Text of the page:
In creating an economic strategy, President Biden and his administration are stuck between conflicting policy goals of relocating industrial supply chains back to the United States and of reducing migration from Central America, where so many of these factories are located.
The two issues are rarely linked in policy debates. But the factories in Central America employ over 500,000 workers, including 160,000 in Honduras and over 55,000 in El Salvador, producing everything from clothes to electronic parts and medical devices. These jobs provide sustenance to more than two million family members. Without these opportunities, they might join all the mothers and children who are streaming toward our southern border in high numbers.
If just another veiled version of economic protectionism, the American Jobs Plan may hurt Central American economies heavily dependent on trade and foreign investment, and it could worsen the migration crisis. However, there is a way to strengthen our manufacturing sector while bolstering economic development for Central America.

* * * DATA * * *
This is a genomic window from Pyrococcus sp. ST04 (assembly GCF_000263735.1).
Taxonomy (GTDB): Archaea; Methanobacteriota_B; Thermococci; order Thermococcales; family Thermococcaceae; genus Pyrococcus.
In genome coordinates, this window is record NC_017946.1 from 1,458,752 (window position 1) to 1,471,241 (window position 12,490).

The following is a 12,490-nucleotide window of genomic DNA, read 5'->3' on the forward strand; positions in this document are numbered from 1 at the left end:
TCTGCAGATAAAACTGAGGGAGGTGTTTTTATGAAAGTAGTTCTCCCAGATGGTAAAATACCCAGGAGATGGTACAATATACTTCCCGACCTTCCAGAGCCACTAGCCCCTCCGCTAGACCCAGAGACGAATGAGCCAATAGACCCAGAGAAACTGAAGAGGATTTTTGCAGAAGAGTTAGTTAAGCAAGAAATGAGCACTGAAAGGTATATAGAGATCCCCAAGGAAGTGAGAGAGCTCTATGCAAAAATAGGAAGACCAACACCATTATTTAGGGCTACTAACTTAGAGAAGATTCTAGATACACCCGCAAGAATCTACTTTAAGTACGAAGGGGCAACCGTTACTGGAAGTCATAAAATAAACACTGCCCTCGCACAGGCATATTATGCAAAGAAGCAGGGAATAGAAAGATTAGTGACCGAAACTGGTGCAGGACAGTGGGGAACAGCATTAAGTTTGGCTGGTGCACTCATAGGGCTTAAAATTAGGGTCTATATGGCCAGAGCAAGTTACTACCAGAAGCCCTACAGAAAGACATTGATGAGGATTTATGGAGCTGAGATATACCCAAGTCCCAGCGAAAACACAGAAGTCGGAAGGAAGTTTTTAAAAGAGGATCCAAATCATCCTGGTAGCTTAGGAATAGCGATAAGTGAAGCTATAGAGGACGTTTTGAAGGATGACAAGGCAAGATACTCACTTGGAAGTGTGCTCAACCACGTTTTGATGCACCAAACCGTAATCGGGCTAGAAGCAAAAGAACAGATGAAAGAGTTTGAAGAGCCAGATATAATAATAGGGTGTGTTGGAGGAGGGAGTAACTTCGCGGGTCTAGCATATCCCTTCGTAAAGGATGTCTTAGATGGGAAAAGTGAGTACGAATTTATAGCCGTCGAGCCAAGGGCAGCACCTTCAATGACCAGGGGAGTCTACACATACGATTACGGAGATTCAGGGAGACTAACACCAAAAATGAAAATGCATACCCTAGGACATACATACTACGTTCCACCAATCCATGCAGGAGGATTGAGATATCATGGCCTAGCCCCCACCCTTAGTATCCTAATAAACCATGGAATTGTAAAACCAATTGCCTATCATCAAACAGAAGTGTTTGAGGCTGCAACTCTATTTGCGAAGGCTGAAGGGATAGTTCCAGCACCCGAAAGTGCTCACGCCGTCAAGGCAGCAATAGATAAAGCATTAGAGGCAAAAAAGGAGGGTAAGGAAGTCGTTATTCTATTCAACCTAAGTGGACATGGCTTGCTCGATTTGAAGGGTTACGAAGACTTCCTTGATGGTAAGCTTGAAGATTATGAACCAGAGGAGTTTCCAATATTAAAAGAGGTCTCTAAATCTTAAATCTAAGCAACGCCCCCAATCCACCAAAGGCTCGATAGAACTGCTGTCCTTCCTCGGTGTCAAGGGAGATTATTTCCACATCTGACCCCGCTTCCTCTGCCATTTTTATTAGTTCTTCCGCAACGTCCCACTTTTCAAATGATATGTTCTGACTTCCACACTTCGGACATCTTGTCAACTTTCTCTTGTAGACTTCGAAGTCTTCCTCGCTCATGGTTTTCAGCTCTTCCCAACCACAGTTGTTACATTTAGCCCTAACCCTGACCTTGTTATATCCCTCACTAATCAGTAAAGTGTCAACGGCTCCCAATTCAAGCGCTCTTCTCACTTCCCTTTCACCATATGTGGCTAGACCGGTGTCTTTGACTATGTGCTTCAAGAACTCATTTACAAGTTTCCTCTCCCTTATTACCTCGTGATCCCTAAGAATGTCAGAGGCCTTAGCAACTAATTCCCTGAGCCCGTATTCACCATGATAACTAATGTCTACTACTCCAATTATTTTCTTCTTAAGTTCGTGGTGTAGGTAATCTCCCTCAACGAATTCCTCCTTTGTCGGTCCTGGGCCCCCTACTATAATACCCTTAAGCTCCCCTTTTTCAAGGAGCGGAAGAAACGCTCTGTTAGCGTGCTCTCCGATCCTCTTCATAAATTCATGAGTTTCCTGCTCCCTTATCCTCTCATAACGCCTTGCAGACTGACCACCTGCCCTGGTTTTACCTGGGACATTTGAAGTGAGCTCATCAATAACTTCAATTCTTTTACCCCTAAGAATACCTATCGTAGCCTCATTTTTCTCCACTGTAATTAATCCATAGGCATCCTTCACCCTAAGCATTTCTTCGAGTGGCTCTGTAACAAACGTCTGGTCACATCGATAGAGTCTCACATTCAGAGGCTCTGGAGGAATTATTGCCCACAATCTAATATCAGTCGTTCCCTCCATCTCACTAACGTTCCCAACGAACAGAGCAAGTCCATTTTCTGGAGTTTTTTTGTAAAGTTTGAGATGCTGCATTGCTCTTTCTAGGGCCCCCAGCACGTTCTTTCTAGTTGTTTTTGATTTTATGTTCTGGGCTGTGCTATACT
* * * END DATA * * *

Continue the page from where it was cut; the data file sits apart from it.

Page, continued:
Biden has asked for $20 billion to build manufacturing innovation hubs. Meanwhile, his infrastructure agenda allocates $50 billion to strengthen supply chains for critical products. Imagine if some of these hubs were located in Central America and the Caribbean, another major source of migrants in countries such as Honduras and Guatemala, or the turbulent border region between Haiti and the Dominican Republic. Other options could include Jamaica, which already hosts call centers and information technology services, and the northern coast of Colombia.
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